Electricity Supply Corporation of Malawi (Escom) is reviewing over 100 power purchase agreements (PPAs) signed between independent power producers (IPPs) and the disbanded Power Market Limited (PML) during the Peter Mutharika administration.
Nineteen of those were signed on the eve of the 2019 Tripartite Elections during the Democratic Progressive Party regime.
The power utility company’s chief executive officer Kamkwamba Kumwenda disclosed this at a press briefing jointly conducted by the Ministry of Energy and Malawi Energy Regulatory Authority (Mera) in Lilongwe yesterday.
He suspected that PML did not conduct due diligence on the bulk of the agreements, resulting in awarding of PPAs to non-existent entities on the back of suspected political interference.
“We have discovered that the agreements have been sold to them (IPPs) as a third customer. It means that there was an initial customer who sold it to a second and these are the third.
“This is not what we need to do. It means that the first ones who came in just wanted the agreement to make money out of it,” said Kumwenda.
PML was created as part of the power market restructuring process to perform a single buyer (SB) function in the electricity industry, but its functions have reverted to Escom following its disbandment.
Kumwenda said their suspicions have been heightened by failure by a majority of the IPPs to respond to Escom’s notice of the review process.
“We have written all IPPs that we want to do due diligence. A majority of them have not responded and it’s not amusing.
“We won’t waste time chasing them. If they don’t want to respond, we will cancel the PPAs. We want to deal with those that are genuine,” Kumwenda said.
Government is targeting to expand power generation to 1 000 megawatts by 2025. Meanwhile, Kumwenda has said the dubious agreements could lead to energy authorities counting on investors that would not deliver.
“We need to be sure that these people are available. They are investors out there. If we discover that these are dobadobas (dubious dealers), they have no office, they have no history of this business, we will cancel it,” he warned.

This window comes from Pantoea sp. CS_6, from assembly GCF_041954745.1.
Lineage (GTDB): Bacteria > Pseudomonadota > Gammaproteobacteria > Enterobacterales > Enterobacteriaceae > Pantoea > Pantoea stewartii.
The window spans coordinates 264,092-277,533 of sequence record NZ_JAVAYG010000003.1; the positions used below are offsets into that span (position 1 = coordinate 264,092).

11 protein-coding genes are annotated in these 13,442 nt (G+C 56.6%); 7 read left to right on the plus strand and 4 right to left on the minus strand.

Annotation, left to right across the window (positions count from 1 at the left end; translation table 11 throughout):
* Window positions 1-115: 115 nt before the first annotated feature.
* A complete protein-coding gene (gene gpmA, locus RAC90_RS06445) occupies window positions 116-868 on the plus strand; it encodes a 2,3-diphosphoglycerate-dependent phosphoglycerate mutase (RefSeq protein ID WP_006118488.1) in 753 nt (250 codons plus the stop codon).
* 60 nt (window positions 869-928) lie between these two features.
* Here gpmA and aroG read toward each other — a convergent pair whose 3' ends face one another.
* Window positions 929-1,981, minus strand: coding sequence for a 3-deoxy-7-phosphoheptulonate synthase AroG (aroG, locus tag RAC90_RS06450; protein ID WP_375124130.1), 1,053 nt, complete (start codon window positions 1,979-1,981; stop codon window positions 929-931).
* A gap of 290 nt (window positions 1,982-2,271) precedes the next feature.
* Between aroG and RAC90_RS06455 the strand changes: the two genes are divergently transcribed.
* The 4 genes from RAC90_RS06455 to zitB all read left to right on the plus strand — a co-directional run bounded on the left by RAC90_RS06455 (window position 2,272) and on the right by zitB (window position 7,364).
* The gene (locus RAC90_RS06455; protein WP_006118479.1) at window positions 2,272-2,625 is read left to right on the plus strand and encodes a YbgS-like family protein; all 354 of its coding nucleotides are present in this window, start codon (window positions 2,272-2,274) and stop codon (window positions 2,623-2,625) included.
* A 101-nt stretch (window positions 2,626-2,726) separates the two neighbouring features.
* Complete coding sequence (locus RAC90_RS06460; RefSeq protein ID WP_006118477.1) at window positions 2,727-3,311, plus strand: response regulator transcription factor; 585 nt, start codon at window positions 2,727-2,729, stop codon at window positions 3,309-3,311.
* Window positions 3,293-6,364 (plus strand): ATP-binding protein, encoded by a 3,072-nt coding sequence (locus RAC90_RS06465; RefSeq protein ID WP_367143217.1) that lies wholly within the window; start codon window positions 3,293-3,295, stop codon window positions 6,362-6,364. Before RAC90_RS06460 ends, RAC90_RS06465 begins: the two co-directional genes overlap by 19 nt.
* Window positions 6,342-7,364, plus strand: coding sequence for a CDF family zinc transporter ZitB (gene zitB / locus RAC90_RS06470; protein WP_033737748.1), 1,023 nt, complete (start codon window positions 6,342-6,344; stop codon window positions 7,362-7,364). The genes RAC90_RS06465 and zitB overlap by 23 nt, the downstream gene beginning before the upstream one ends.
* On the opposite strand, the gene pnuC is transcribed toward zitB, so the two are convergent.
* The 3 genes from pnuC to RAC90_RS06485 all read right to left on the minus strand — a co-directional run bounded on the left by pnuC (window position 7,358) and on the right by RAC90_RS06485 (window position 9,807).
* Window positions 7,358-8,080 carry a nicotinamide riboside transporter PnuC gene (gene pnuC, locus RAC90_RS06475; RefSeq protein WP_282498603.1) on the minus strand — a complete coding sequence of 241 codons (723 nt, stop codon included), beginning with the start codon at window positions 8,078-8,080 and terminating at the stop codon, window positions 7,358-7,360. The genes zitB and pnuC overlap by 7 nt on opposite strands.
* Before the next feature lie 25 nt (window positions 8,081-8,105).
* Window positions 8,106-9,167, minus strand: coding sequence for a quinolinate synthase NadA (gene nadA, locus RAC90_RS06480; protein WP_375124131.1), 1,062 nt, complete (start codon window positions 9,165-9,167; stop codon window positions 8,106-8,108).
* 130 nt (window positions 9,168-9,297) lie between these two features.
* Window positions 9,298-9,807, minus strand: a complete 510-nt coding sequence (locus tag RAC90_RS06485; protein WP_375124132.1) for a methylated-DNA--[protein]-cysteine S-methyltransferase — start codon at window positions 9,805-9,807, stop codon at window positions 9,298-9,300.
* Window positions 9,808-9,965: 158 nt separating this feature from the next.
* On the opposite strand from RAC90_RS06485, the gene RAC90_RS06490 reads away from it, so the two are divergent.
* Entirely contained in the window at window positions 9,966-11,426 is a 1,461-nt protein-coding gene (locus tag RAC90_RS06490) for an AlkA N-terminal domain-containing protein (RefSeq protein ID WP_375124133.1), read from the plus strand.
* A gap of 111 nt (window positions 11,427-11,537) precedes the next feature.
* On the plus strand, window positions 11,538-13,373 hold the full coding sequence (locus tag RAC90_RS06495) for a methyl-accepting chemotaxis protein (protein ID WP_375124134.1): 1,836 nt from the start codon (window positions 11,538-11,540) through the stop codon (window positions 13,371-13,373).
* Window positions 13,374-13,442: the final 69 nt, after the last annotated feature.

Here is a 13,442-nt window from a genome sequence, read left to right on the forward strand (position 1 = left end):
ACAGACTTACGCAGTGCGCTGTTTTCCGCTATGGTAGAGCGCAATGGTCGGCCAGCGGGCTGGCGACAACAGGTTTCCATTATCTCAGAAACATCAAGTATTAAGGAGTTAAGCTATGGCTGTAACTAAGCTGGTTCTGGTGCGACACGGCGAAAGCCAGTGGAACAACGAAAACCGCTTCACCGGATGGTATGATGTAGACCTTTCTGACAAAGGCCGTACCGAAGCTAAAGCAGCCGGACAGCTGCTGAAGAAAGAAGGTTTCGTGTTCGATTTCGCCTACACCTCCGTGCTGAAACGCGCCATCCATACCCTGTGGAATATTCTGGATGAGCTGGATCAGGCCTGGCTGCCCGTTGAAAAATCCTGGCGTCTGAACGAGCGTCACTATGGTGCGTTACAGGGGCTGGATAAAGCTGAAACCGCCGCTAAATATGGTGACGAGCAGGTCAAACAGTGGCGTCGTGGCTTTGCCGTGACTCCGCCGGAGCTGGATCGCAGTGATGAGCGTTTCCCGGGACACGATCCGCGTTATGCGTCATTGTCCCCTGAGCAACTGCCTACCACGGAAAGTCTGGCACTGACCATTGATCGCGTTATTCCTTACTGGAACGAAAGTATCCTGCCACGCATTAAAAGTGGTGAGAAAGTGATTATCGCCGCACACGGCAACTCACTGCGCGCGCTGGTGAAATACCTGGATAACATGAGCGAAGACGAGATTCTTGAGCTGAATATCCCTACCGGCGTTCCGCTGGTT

Kumwenda has said they have consulted lawyers to advise whether the power agreements are transferable before deciding the future of IPPs whose PPAs have exchanged hands.
The press briefing was organised to, among others, update the nation on the electricity situation and progress on disbanding of PML.
Principal Secretary in the Ministry of Energy Alfonso Chikuni could not be drawn if there are suspicions of criminality in the manner some PPAs were signed.
However, he said the transferring of PPAs ownership has created a mess at the ministry.
He said: “Some have sold their PPAs a couple of times. It is really clogging our work. We would like to streamline and concentrate on our work on what is viable.
“But you find that on a daily basis you are dealing with 20 meetings sorting out things that shouldn’t be sorted out. That shouldn’t be on your table in the first place.”
PML was incorporated as a public company on June 25, 2018 under the Companies Act. Its establishment was premised on government’s pursuit for an independent and credit worthy entity that instils confidence in investors.
Its birth left Escom with electricity distribution, transmission and system operating. It triggered a tug of war as Escom clung to the licence.
Late last year, government announced the dissolution of PML before effecting a liquidation two months ago through chartered accountant and insolvency practitioner Hastings Bofomo Nyirenda
Meanwhile, Chikuni has said that the process is almost completed and projected that Mera will officially hand over the single buyer licence back to Escom next week.
Energy expert Grain Malunga has since commended Escom for the steps it is taking, stating that it will bring sanity in investments surrounding power production.
The former Minister of Natural Resources, Energy and Environment, however, said the suspicious deals raise serious questions on the regulation of the energy sector.
“If this is true then we have a big problem. We have Mera which should have done due diligence. We need to question Mera if it is undertaking its functions in accordance with its mandate of regulating the sector,” said Malunga.